Two weeks in Bavaria was definitely not part of the original plan, but things have conspired against us. Through the generosity of our friend Nicky, we have a place to crash in Munich and he’s been showing us around, driving to many Bavarian breweries where I’ve been sampling all the dunkles I can find.
But I must admit I’m weary of sitting around with people who are eating pig knuckles and roasted baby animals. It’s meat, meat meat at every meal. Sometimes meat is the lightest option available on the menu, as the vegetarian stuff is full of butter and cheese. I’ve been living on salty pretzels and beer and now my extremities are swollen from water retention.
Edie is back in the Netherlands, trying to get some work done on the Something’s Brewing piece at the University of Utrecht. Bob and I will be joining her in less than a week. Apparently on her way to Utrecht via train someone threw themselves in front of the tracks. As she was in the first car right behind the driver, she saw the driver go into shock. This must happen a lot, as when M and I were traveling to Vienna someone threw themselves on the tracks and I felt it go “bump”. When this whole piece of Edie’s comes off, in whatever form it takes, it will be an heroic piece of art making, no lie.
Earlier in the week, we trudged up the mountain to Neuschwanstein, the castle which inspired Disney’s “Sleeping Beauty” castle in the heart of Disneyland. I’d already been there and I preferred it last time as the winter fog softened its plastic-looking, 19th century edges. There were so many tourists, I bailed on the tour. While everyone else went inside I waited and watched the stream of humans going in and out, many of them American or Japanese tourists in bright, casual clothes that made them look like children– engaging in a second-hand fantasy. All aberrations removed from the fairy tale in favor of the most mundane of happy endings.
Stern conformity still hangs heavy over Munich, despite locals’ insistence that “the past is history” and that Bavaria is part of a tolerant, modern EU state. The uneasy pact with the past is all too present. And this brutal history is all too similar to what it is happening in my own country. In school, history always seemed to stop at the Nazi invasion of Poland– the summer would come before we ever got Korea or Viet Nam.
One person my age I’ve met here said she was too young to remember the war, so why talk about it all the time? But how can I not think about it when my own government cynically uses the holocaust and the “good war” as a metaphor for their bloody and bankrupt foreign policy?
At the start of our visit to Bavaria, were in the little house in Rieder, in the countryside, with my friend Nicky. After the war, this house sheltered men coming home from the front, wanderers lost in the chaos after surrender. We cooked on the wood burning stove and watched a cat stalking through the grass. Everything was green and lush outside. Cows luxuriated in the fields, their bells ringing. Poppies nodded in the wind and I still thought of war. It was impossible to be there and not feel the surreality of peace. I wonder about the ambiguity of this place, so near Dachau– idyllic and terrible at the same time. Nicky is full of stories from the woman, his mother-in-law, who grew up in the country house. She said that after the war you would see all these children running around wearing red trousers. Their mothers had cut up the Nazi flags. Got to use them for something.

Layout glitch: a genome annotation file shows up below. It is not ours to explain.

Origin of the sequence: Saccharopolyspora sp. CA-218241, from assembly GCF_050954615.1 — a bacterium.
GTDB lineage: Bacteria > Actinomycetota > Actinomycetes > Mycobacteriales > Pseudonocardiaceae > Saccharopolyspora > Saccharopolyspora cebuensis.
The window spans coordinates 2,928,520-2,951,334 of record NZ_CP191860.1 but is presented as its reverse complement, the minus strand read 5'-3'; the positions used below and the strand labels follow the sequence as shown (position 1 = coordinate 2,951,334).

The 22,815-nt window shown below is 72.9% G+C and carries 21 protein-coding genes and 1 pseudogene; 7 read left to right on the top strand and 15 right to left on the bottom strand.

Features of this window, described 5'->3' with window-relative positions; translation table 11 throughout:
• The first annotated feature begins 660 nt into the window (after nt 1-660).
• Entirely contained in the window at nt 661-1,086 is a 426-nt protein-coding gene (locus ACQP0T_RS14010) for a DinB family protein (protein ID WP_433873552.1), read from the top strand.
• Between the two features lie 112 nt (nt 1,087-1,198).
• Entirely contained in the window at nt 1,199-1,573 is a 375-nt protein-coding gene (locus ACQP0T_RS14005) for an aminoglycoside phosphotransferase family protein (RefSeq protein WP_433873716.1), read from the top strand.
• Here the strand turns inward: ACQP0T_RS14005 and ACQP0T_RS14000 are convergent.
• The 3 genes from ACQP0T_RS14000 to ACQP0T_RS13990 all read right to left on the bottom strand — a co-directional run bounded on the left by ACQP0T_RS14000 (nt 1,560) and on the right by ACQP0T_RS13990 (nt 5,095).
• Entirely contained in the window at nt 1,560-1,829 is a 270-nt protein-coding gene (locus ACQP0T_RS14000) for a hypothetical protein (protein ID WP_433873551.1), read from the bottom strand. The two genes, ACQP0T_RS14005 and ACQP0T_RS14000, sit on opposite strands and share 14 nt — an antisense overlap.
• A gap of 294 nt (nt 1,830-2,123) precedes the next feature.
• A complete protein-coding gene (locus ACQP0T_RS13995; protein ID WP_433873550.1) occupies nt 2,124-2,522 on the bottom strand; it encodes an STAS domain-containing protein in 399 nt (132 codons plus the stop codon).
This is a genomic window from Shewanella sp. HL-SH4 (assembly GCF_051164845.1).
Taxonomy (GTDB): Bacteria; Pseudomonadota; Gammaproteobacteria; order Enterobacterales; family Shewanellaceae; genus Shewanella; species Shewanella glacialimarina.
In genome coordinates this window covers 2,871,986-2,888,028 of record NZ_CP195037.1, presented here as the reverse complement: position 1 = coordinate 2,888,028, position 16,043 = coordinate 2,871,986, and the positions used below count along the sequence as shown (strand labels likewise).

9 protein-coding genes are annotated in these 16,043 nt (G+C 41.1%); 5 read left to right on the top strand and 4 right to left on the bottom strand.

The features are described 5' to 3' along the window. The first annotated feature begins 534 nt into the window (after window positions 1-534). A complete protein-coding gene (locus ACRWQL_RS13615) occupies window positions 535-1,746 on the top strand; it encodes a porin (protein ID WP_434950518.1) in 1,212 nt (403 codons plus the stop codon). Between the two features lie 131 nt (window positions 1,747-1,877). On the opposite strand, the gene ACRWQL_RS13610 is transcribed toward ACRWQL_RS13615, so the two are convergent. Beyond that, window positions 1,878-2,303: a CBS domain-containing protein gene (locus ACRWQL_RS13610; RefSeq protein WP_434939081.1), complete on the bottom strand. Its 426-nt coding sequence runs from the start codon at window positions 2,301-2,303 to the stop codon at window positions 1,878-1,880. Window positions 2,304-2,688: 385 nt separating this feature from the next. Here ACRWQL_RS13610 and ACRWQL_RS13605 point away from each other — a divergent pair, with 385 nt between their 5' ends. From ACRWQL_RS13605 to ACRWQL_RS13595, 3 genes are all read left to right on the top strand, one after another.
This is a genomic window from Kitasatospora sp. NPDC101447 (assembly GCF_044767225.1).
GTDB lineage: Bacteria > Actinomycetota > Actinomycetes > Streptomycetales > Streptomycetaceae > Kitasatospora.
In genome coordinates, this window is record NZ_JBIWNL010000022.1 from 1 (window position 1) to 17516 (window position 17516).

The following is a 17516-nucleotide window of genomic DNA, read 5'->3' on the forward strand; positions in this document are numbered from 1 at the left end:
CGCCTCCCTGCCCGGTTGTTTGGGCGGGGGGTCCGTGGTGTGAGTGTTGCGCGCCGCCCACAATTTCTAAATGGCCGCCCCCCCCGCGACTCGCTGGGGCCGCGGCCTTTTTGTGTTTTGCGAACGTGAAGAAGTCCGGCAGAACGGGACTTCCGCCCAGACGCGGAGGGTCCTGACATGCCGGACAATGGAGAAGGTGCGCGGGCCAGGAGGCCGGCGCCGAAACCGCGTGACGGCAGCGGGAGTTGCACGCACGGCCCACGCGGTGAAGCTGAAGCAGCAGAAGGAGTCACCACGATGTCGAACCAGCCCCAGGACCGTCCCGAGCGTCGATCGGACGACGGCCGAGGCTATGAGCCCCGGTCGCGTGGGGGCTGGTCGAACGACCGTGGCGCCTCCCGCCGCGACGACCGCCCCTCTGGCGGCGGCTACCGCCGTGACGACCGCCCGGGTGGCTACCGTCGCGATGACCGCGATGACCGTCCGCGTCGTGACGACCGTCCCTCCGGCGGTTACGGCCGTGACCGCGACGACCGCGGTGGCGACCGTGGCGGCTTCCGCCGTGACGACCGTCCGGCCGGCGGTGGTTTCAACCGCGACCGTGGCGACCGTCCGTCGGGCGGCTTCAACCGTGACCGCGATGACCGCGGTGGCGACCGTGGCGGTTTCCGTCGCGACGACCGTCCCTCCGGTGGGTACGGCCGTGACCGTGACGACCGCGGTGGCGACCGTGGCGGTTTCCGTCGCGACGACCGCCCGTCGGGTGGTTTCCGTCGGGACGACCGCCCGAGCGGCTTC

Before Edie left, we went to the Haus der Kunst and I was amazed by the architecture– the old glass building was rebuilt in a heavy neoclassical style by Paul Ludwig Troost, according to Hitlers vision (himself a mediocre painter). The iron doors and massive columns support the roof’s clean, soulless planes. Some buildings give themselves away, and insist on the past even through present reinvention– the Haus der Kunst is such a place. Ivy has tried to grow over the surface, leaving dead veins to mark the cold stone– which resembles more a giant mausoleum rather than an art museum. The pictures of the Degenerate Art Show, hung in a corridor by the toiletten, revealed the Nazi’s mythopoesis of hatred. Perhaps one of my fascinations with WWII is that it always seems so shockingly allegorical.
The Haus der Kunst was currently showing Georg Petel’s Baroque sculptures of crucifixions and meaty Saint Sebastians. I peeked at the catalogue and the stuff seemed Mannerist in its purposeful distortions and risks. I would assume he was working from corpses as the tortured bodies of his sculptures were obsessively rendered. I’ve had enough in-your-face-meat to last me for a while, so I skipped out on that and instead sat watching the Gilbert & George video, a preview of their upcoming show which is now at the Tate. It was in English, and as I listened to them finishing each other’s sentences, I was surprised at their sincerity. Why had I thought they would be ironic and distant, speaking in riddles? Gilbert is Italian but has been with George in Spitalfields for 40 years now. They are Londoners, and I understand their work now, more than before, because now I am a Londoner, too. Unlike Munich, London makes room for the passionate eccentric, the willful iconoclast. How I miss it.